Compared to the long-winded bills that pass through Parliament these days, “An act declaring England to be a commonwealth”, dated 19 May 1649, was a masterclass in brevity. But it was also one of England’s most important.
In just 106 words, it brought the centuries-old monarchy and the House of Lords to an end (although this was more a case of dotting the ‘i’s, seeing as the king’s head was already off his shoulders).
What really made the act stand out was the declaration, “…the People of England… shall from henceforth be governed as a commonwealth and free state”. In other words, England was a republic.
The new republic got off to a shaky start given that it came in the midst of the English civil wars. In December 1648, a few months before the act was passed, Oliver Cromwell’s New Model Army forced from Parliament those MPs that were deemed to be too soft towards the king – an event known as Pride’s Purge. What was left was a parliament that had lost some of its authority and was ridiculed as the ‘Rump Parliament’.
An ill-fated beast, the Rump Parliament was saddled with crippling debts. It urgently needed to raise funds to continue the fighting in Ireland and Scotland, and to do so, it introduced two deeply unpopular taxes.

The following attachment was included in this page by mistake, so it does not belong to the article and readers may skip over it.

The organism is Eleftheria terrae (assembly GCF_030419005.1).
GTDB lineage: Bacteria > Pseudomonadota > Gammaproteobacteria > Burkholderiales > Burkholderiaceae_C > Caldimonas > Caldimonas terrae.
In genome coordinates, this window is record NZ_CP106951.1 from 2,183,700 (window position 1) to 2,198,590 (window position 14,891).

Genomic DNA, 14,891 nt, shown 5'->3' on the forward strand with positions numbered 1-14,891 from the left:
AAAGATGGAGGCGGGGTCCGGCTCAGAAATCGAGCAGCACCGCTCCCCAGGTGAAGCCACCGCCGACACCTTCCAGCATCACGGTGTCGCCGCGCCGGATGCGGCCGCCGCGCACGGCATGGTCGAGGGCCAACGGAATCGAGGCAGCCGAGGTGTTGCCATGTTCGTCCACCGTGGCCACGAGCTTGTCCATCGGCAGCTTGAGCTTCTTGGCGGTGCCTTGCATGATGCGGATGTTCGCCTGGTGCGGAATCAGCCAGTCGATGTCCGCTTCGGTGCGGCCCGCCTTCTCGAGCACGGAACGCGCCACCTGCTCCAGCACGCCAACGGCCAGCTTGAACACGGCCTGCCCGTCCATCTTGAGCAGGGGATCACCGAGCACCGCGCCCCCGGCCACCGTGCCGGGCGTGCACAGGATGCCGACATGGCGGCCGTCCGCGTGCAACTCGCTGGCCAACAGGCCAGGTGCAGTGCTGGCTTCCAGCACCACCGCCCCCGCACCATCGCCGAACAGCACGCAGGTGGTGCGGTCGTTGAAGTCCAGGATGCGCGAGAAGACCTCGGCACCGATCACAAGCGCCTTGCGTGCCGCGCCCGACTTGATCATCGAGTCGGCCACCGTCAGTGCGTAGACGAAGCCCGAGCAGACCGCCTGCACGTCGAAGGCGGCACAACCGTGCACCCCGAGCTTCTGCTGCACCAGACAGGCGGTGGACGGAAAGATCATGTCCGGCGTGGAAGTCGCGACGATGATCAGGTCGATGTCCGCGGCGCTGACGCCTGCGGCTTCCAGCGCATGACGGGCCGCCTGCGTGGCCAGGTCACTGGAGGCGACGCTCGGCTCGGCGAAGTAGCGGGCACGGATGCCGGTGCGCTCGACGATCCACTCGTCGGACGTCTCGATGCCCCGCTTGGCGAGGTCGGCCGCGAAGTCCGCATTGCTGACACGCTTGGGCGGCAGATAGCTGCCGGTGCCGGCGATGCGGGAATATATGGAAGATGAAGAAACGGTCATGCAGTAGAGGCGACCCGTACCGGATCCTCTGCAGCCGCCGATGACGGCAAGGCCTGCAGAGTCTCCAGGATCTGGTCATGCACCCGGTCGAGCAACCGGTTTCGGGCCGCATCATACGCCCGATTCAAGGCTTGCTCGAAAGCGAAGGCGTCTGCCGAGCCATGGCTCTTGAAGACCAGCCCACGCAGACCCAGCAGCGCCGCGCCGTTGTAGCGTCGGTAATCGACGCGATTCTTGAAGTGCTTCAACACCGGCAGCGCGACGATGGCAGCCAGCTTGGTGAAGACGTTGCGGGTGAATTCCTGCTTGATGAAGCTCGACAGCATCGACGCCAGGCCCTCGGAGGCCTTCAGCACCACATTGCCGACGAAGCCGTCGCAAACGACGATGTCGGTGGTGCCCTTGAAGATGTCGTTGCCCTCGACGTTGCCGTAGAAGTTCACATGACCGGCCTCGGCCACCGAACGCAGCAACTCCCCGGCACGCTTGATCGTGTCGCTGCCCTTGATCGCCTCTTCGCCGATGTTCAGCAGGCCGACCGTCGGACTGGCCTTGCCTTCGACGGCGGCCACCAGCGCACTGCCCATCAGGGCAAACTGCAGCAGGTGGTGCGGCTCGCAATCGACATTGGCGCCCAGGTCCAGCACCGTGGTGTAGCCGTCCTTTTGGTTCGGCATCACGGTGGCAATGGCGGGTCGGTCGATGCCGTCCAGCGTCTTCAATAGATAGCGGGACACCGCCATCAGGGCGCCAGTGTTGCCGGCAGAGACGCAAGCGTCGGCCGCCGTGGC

The first was an assessment on property that was widely evaded. Parliament warned that either the landed gentry cough up the £90,000 a month or else they put up the army at their own expense. The other was an excise duty that put up the backs of the humbler classes, and Parliament was forced to beat a retreat faced with social unrest.
Hungry for cash, Parliament turned to the City bankers for a loan. Many of the estates that had belonged to the royal cause were to be sold to provide security. But these sales were also unpopular, and struggled to raise enough money.
In the end, Parliament did get its loan, and the restive army was packed off to Ireland. But the accounts were never put right, and after eleven years, the Commonwealth collapsed. The way was now clear for King Charles II to take the throne.